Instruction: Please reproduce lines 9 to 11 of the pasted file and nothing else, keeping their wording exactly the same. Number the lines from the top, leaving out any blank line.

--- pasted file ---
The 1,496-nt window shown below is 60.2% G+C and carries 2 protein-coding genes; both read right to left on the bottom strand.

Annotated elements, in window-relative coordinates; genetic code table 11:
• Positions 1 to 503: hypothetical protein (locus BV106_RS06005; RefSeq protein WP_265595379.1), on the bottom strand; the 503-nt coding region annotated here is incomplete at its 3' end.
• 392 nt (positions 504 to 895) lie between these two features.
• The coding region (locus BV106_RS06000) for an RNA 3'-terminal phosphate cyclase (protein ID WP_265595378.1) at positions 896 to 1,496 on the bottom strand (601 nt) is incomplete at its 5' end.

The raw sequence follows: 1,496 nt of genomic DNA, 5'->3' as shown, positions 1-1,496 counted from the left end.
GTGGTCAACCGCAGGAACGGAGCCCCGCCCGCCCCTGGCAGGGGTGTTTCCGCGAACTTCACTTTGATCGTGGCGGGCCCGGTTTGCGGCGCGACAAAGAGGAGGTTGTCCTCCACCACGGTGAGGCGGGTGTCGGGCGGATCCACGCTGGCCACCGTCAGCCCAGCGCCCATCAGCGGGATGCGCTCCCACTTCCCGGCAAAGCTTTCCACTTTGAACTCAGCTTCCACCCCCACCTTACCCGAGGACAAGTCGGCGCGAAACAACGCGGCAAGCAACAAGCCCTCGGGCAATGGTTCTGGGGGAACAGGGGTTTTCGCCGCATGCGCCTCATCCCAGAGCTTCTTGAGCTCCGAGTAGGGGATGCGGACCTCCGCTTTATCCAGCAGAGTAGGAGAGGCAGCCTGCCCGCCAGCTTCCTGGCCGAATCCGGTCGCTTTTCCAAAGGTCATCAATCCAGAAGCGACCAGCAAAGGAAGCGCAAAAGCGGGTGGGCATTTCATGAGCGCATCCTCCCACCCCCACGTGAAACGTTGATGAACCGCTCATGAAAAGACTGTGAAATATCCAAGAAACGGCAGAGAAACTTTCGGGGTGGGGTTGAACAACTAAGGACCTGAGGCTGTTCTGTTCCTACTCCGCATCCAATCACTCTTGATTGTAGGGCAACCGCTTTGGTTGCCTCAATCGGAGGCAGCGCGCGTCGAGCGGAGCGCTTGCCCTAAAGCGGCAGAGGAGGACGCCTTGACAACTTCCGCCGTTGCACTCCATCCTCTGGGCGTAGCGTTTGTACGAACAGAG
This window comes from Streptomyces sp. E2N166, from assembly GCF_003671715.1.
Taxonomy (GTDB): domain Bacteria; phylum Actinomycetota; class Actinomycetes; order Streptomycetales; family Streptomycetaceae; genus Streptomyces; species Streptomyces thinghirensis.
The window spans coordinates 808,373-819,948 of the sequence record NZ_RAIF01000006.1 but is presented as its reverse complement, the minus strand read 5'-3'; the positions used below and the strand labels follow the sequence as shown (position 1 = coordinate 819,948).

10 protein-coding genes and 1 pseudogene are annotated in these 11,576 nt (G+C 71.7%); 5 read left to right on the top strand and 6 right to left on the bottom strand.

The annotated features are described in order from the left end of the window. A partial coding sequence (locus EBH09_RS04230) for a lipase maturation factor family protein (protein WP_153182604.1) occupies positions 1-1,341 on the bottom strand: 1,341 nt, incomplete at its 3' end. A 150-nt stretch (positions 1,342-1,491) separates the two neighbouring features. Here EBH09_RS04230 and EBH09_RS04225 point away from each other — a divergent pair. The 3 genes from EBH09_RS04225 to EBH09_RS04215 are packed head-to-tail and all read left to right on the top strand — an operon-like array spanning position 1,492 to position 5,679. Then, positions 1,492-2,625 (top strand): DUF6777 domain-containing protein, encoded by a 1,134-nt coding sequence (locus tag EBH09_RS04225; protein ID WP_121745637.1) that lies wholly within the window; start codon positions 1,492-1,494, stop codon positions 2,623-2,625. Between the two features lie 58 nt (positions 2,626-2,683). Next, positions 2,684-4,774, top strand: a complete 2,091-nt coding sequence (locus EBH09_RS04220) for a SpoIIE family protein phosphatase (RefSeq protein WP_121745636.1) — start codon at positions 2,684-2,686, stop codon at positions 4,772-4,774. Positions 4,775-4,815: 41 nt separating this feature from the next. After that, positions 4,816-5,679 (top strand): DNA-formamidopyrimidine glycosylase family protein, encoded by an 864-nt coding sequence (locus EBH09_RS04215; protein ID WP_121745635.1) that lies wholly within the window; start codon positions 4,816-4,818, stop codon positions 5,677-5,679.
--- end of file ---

Taxonomy (GTDB): domain Bacteria; phylum Actinomycetota; class Actinomycetes; order Streptomycetales; family Streptomycetaceae; genus Streptomyces; species Streptomyces thinghirensis.
The window spans coordinates 808,373-819,948 of the sequence record NZ_RAIF01000006.1 but is presented as its reverse complement, the minus strand read 5'-3'; the positions used below and the strand labels follow the sequence as shown (position 1 = coordinate 819,948).

10 protein-coding genes and 1 pseudogene are annotated in these 11,576 nt (G+C 71.7%); 5 read left to right on the top strand and 6 right to left on the bottom strand.